[0028] The operation of the toaster 10 thus far described is known in the art, and the components of the bread carriage 18, the actuation handle 20, and the electronic components of the toaster thus described may be substituted with other conventional toaster components. As an example, the bread carriage 18 may be latched down by a mechanical latching mechanism, instead of the electromagnetic latch 42. Other variations are possible. However, the present invention has particular relevance to a toaster that includes a bread carriage that, upon downward movement, causes power to be supplied to heating elements for the toaster.

[0029] In accordance with the present invention, bread supports are supplied that are configured to support a slice of bread B so that the slice of bread does not travel fully downward with the bread carriage 18 during its downward movement. Specifically, the bread B does not move downward with the bread carriage 18 during the portion of the downward stroke of the bread carriage in which the bread carriage engages the spring contacts 46 or otherwise energizes the heating elements. In this manner, once the toasting cycle has been completed, the bread carriage 18 may be released, and may travel upward a sufficient amount to release power to the heating elements prior to engaging the bread B. In this manner, if the bread is lodged within the slot 14, it cannot prevent the bread carriage 18 from releasing power to the heating elements.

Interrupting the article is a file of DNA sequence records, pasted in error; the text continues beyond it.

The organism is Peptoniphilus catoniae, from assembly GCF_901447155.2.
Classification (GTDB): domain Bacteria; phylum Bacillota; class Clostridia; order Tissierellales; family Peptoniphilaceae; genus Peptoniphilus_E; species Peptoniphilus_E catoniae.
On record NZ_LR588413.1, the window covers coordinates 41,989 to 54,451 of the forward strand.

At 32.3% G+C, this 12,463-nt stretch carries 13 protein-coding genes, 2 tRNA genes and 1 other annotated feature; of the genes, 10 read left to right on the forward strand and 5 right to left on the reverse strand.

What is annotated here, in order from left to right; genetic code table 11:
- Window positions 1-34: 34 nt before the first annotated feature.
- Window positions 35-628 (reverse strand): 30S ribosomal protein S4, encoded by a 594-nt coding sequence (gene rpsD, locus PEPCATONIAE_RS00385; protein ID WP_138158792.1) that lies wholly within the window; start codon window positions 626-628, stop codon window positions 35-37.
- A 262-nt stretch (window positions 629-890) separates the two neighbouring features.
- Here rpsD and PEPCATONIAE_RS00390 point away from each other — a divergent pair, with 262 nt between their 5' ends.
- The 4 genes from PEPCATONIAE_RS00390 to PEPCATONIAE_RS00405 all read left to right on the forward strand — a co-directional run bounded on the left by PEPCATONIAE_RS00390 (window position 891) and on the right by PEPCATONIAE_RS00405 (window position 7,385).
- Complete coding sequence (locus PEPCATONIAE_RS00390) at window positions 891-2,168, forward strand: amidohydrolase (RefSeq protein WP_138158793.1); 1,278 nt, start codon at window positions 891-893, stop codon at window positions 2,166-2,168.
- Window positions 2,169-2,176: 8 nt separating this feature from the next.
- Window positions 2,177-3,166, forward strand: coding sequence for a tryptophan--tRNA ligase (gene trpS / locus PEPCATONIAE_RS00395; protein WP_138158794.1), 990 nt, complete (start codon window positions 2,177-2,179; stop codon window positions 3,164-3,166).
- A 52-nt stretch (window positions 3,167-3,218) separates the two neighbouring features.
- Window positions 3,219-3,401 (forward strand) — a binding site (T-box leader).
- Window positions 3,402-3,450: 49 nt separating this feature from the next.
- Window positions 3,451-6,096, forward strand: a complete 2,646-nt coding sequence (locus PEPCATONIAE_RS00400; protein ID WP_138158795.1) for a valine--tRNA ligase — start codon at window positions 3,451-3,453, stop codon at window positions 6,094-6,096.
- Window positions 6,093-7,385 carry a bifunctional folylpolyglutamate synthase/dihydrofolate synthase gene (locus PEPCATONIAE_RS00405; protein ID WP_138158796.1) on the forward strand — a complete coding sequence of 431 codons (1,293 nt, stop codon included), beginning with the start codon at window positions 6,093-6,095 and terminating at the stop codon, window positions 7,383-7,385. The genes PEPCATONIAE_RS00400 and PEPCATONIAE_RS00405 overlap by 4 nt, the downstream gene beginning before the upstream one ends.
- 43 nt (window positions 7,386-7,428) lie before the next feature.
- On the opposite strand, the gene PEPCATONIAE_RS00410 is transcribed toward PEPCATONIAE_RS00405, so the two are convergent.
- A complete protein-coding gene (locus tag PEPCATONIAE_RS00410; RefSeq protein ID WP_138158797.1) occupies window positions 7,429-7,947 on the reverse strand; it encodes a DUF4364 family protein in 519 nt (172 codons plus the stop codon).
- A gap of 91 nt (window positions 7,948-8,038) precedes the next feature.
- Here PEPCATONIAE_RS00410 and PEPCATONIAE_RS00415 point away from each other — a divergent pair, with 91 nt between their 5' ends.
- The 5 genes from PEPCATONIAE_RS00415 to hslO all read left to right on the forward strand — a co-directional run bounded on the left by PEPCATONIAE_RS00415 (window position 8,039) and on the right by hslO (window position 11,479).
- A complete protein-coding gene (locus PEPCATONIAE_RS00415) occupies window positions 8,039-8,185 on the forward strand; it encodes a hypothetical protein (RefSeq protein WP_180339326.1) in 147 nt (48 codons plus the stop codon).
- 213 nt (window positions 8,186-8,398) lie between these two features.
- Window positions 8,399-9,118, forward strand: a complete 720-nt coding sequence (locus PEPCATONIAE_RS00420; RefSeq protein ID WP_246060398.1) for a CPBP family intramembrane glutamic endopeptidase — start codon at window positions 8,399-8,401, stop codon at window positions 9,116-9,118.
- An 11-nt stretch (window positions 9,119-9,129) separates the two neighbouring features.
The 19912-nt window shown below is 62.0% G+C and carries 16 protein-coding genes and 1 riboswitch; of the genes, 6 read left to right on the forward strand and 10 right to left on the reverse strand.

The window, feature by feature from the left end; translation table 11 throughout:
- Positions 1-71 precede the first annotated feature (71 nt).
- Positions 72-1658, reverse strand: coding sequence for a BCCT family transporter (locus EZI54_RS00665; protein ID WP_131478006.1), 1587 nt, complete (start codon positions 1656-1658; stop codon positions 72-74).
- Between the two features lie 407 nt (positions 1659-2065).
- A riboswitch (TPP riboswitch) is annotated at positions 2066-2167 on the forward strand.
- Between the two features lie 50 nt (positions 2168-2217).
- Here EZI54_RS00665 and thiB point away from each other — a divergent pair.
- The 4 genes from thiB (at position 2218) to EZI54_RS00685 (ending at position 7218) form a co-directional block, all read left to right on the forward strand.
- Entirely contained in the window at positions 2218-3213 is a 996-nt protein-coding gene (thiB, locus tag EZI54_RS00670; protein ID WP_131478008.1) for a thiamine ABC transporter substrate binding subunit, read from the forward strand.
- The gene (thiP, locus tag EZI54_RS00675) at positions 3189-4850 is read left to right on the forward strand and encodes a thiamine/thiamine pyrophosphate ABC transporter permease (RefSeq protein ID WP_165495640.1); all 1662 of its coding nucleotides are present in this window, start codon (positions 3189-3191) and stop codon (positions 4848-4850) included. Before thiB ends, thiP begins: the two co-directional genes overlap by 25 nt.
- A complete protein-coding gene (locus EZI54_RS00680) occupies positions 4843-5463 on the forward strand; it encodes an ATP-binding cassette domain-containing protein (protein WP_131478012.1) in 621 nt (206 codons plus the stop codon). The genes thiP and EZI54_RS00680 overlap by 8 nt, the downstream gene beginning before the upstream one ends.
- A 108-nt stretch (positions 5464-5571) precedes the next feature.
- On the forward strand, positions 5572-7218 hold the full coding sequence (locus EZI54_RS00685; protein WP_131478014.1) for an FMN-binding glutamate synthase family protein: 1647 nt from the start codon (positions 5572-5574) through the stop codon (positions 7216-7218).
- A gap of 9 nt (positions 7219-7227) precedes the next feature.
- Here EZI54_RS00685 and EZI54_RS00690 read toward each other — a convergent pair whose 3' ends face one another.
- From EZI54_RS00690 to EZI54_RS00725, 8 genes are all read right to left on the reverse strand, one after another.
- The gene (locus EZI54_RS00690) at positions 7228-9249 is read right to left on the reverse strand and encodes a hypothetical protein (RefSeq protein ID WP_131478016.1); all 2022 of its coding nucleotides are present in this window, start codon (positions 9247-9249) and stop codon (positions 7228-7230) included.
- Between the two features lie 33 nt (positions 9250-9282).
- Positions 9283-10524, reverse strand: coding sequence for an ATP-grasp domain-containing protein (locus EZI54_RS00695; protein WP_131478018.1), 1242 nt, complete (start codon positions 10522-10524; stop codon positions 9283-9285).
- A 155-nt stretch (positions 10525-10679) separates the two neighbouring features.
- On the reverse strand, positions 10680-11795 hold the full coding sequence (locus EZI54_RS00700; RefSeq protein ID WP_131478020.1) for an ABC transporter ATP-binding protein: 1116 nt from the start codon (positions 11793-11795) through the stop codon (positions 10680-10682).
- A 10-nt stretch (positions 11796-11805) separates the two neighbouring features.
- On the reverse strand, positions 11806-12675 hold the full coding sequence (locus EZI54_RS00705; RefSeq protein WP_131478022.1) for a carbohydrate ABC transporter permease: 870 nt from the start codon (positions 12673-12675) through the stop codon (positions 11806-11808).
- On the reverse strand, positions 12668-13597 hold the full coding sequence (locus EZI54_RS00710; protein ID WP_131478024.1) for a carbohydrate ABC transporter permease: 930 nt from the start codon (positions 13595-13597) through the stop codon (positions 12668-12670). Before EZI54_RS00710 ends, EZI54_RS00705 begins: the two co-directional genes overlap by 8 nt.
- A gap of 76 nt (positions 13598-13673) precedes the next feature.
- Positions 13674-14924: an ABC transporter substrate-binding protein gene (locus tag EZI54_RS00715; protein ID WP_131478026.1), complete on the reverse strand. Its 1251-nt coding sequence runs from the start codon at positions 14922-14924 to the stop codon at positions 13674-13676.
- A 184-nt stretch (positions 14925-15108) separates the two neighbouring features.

[0030] The bread support may be supplied in any one of a number of different ways, but preferably is provided by some form of supports that extend in the pathway of the bread but do not interfere with downward movement of the bread carriage 18. The bread support may, for example, move into the pathway of the bread as a result of downward movement of the bread carriage 18. In accordance with one aspect of the present invention, the bread support is supplied on wire rack guides 50. Wire grid toast guides, also known as wire grills for toasters, are well known. In general, as a piece of bread is lowered into a toaster, wire grid toast guides move inwardly from opposite sides of the bread to gently center and hold the bread in position as it is being toasted. These wire grid toast guides typically pivot about a pivot point at the base of the toaster. The pivoting action is produced as a user mechanically pushes the actuation handle 20 on the toaster from an up position to a down position to lower the bread carriage 18 and bread into the toaster.